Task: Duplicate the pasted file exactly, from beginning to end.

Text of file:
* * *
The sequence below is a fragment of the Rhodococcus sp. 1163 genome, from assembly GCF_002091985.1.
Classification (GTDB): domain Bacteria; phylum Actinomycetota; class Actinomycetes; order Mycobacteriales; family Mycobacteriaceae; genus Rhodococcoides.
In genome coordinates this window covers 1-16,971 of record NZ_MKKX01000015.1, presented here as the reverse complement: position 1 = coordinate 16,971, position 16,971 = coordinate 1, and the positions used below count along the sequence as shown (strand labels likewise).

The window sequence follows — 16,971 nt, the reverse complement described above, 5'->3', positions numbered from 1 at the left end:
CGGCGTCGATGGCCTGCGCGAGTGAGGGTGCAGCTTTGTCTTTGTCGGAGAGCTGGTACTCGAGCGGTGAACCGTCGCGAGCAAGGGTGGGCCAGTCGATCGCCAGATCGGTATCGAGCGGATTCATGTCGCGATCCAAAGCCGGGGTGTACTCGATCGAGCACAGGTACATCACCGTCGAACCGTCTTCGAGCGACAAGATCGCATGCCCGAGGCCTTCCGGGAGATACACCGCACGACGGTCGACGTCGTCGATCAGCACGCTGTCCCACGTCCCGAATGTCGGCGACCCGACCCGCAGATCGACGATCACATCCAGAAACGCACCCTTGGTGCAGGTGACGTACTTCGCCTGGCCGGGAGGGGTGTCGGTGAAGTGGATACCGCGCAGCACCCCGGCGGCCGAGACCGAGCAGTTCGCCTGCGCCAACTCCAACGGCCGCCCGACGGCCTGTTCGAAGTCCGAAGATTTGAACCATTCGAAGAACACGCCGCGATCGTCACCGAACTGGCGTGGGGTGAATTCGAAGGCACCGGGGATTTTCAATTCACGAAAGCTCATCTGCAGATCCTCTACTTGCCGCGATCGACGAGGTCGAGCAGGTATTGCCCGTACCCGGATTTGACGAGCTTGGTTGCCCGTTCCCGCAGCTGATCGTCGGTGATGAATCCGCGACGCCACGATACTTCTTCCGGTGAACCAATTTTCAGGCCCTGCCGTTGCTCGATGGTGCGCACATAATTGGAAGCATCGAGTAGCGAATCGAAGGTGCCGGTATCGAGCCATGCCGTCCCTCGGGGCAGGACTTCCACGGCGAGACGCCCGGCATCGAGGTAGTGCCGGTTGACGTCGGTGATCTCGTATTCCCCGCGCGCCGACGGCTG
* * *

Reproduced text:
The sequence below is a fragment of the Rhodococcus sp. 1163 genome, from assembly GCF_002091985.1.
Classification (GTDB): domain Bacteria; phylum Actinomycetota; class Actinomycetes; order Mycobacteriales; family Mycobacteriaceae; genus Rhodococcoides.
In genome coordinates this window covers 1-16,971 of record NZ_MKKX01000015.1, presented here as the reverse complement: position 1 = coordinate 16,971, position 16,971 = coordinate 1, and the positions used below count along the sequence as shown (strand labels likewise).

The window sequence follows — 16,971 nt, the reverse complement described above, 5'->3', positions numbered from 1 at the left end:
CGGCGTCGATGGCCTGCGCGAGTGAGGGTGCAGCTTTGTCTTTGTCGGAGAGCTGGTACTCGAGCGGTGAACCGTCGCGAGCAAGGGTGGGCCAGTCGATCGCCAGATCGGTATCGAGCGGATTCATGTCGCGATCCAAAGCCGGGGTGTACTCGATCGAGCACAGGTACATCACCGTCGAACCGTCTTCGAGCGACAAGATCGCATGCCCGAGGCCTTCCGGGAGATACACCGCACGACGGTCGACGTCGTCGATCAGCACGCTGTCCCACGTCCCGAATGTCGGCGACCCGACCCGCAGATCGACGATCACATCCAGAAACGCACCCTTGGTGCAGGTGACGTACTTCGCCTGGCCGGGAGGGGTGTCGGTGAAGTGGATACCGCGCAGCACCCCGGCGGCCGAGACCGAGCAGTTCGCCTGCGCCAACTCCAACGGCCGCCCGACGGCCTGTTCGAAGTCCGAAGATTTGAACCATTCGAAGAACACGCCGCGATCGTCACCGAACTGGCGTGGGGTGAATTCGAAGGCACCGGGGATTTTCAATTCACGAAAGCTCATCTGCAGATCCTCTACTTGCCGCGATCGACGAGGTCGAGCAGGTATTGCCCGTACCCGGATTTGACGAGCTTGGTTGCCCGTTCCCGCAGCTGATCGTCGGTGATGAATCCGCGACGCCACGATACTTCTTCCGGTGAACCAATTTTCAGGCCCTGCCGTTGCTCGATGGTGCGCACATAATTGGAAGCATCGAGTAGCGAATCGAAGGTGCCGGTATCGAGCCATGCCGTCCCTCGGGGCAGGACTTCCACGGCGAGACGCCCGGCATCGAGGTAGTGCCGGTTGACGTCGGTGATCTCGTATTCCCCGCGCGCCGACGGCTG